Caring for dairy industry
United by passion for animals
Where animal health is a family business
Seeing the world from down under
The iron gates of Dr. Shrawan Singh’s clinic yawn open, marking the start of a gruelling 13-hour day for him and his small team.
Over the next few hours, he’ll sees dozens of animals brought to his door for advice and treatment, before delivering a workshop on disease management and sustainable milk production to a rapt group of smallholders from neighboring farms.
Soon after noon, he’s out on the road, driving deep into the rolling, verdant hillscape of the Maharashta region in India. He carries with him his entire mobile clinic – a simple, red suitcase in which every last centimeter is packed with medicines to treat the cattle so essential to countless communities in the region.
I cannot explain it, but when I go to the fields, I get a lot of warmth from these animals. I can say I get touched by their problems, and when I treat a case, it gives me immense pleasure”Shrawan Singh, Cattle veterinarian
If this sounds like a frenetic day to us, there’s no sign of it in Dr Singh’s calm, chatty demeanour. He says he followed his brother into the veterinary profession, but it soon became a passion all his own.
“I cannot explain it,” he says, “but when I go to the fields, I get a lot of warmth from these animals. I can say I get touched by their problems, and when I treat a case, it gives me immense pleasure.”
But Dr Sigh’s pride in his work isn’t only founded in animal wellbeing, he says. In a country where cattle occupy a very special status, the veterinarian’s role is an important one.
“At present, India is number one in milk production,” he says. “And that is a great achievement for us in the entire Indian veterinary fraternity.”
More than 3500 kilometers away in China, veterinarian Zhang Renna’s part in feeding one of the world’s largest populations is no small source of pride. She steps through a narrow hallway, peering through the observation windows that overlook this vast swine breeding facility.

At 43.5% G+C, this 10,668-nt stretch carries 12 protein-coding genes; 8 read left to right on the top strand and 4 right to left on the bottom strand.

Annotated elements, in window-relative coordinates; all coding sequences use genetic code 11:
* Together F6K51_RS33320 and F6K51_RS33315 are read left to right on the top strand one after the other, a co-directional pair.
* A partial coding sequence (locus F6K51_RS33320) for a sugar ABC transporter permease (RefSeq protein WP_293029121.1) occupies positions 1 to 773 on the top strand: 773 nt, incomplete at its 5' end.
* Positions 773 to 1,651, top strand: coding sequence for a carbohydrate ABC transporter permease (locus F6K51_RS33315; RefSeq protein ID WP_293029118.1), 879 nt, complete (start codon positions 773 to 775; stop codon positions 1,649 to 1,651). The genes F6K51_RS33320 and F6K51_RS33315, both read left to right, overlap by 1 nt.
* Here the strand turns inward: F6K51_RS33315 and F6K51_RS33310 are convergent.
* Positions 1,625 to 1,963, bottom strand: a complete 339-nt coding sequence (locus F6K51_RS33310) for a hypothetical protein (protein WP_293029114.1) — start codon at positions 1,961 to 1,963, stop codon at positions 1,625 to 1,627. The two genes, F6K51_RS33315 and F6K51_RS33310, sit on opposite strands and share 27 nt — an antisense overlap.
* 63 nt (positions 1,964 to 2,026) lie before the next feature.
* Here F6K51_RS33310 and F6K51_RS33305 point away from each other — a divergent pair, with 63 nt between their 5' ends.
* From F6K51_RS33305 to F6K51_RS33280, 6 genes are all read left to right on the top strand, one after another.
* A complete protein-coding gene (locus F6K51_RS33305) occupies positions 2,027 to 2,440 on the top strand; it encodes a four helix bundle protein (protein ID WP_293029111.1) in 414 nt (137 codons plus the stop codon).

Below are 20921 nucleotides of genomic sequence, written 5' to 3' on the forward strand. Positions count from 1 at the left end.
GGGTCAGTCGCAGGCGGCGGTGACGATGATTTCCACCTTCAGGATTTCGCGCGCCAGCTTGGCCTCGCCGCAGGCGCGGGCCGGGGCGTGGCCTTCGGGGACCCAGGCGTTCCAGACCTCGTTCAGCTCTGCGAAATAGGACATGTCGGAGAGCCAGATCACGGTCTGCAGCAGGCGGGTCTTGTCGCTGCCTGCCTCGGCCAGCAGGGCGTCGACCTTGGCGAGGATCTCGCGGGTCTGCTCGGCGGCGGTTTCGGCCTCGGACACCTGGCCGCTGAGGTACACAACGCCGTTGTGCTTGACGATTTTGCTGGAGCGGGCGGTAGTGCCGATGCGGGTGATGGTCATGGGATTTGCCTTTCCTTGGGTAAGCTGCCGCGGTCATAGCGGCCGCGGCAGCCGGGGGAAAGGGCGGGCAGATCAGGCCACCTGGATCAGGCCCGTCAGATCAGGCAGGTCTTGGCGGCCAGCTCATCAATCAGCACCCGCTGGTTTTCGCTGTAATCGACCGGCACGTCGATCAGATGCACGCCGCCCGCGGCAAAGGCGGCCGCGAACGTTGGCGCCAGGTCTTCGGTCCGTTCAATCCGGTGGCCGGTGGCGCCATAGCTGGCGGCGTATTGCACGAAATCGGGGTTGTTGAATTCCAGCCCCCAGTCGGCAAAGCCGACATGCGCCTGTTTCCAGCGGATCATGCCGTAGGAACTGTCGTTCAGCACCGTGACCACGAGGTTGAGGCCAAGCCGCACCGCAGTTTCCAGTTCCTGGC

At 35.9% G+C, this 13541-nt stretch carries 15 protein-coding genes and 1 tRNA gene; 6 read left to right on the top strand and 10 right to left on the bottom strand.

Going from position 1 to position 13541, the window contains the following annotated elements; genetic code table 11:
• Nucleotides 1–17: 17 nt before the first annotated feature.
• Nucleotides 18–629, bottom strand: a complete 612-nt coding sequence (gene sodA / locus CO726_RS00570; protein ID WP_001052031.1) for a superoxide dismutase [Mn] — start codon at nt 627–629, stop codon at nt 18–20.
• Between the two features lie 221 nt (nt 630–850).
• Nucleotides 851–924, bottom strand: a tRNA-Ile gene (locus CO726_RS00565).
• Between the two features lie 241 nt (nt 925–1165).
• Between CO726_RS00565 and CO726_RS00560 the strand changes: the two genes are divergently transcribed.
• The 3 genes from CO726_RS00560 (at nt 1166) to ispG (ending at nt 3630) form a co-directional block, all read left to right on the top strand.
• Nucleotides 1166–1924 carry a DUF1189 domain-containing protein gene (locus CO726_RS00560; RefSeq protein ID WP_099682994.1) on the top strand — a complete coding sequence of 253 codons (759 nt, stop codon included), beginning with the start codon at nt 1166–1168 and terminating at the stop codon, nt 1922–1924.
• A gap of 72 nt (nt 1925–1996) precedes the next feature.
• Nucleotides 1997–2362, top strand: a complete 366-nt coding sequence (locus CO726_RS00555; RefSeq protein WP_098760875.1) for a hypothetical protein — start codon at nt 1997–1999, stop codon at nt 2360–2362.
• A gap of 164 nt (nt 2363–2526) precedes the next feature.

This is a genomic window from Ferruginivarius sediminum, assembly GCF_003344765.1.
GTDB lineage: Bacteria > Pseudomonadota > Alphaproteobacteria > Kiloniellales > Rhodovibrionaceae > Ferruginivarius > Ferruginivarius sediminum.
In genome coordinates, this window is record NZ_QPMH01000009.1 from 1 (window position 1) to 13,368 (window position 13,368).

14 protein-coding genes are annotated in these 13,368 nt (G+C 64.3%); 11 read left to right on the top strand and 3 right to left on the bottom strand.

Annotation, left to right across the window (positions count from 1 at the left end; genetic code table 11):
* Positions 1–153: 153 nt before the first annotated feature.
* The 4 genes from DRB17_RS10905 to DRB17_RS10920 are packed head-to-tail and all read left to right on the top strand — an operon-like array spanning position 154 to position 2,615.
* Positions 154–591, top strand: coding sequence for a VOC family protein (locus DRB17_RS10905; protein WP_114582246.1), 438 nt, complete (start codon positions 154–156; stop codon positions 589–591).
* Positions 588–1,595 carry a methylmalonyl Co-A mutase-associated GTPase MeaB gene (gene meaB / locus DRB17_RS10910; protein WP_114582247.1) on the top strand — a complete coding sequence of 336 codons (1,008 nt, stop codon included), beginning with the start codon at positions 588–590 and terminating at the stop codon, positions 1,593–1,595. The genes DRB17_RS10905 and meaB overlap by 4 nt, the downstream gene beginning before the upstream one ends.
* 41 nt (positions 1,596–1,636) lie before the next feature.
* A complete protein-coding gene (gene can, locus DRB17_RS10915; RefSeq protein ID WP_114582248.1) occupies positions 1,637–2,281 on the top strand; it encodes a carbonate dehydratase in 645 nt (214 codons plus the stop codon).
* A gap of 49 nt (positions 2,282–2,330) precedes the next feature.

Veterinary Director step on onto the floor of the vast facility; the sheer scale of the operation means the strictest biosecurity measures are observed.
She confidently conducts a small orchestra of colleagues on the other side of the glass, each of whom have been subject to extensive decontamination to protect the pigs from outside bacteria.
Renna’s work has helped rear the countless swine that underpin the nation’s vast food chain. But it was actually a relationship with a humble housecat that set her on a path of working with animals.
“The reason I’m doing what I do now is because when I was a child, I raised a pet cat and I loved it so much,” he explains.
“But suddenly one day, the cat got sick and died. There was no veterinarian in my small town but I always wanted to know how it happened. I hoped to become a veterinarian so that I can help more pets.”
It didn’t quite pan out that way, but Renna’s university major in animal husbandry led to a fulfilling career nonetheless.
For me, the welfare of animals is very important. Having healthy animals is very important to me, and every morning as I come into work I’m thinking: How can I improve the health of animals?.”Sophia,Business Manager in Animal Health industry
“I love my job very much – I always wanted to go back to my hometown to raise pigs after graduation.”
A childhood fascination translates very easily into an adult calling, it seems. Sophia leads the equine business for an animal health company half a world away in Belgium. With two enthusiastic pet owners as parents, she grew up with animals.
She may not be knee-deep in feed, but her enthusiasm for her work is just as evident as Renna’s.
“It’s very satisfying to work in the animal health sector,” she explains.
The parental influence looms large in Brazil, where the traditions of the past are writing the future for many. Farmers make a tough living in the Uberlandia region, yet the expectation that skills will be passed from father to son remains.
“No-one chooses to become a farmer,” explains veterinarian Flavio Luiz.
“It comes from the family; it’s already the father’s work and it gives continuity to the farm.”
His client, José Augusto Franco Vilela, is a case in point, having inherited a cattle farm and an entire way of life from his father. He speaks movingly about watching a boyhood spent watching his father and learning practices of the farm.
It’s a truly beautiful spot, where the immaculate order of the corral gives way to the big skies and wilder expanses of Uberlandia.
Today I have the pleasure of being here, in the corral, working, feeding the animals, selling the animals with the best results, and selling the animals with the most potential. I worked for many years in business, and this has always been my refuge.”José Augusto Franco Vilela,Farmer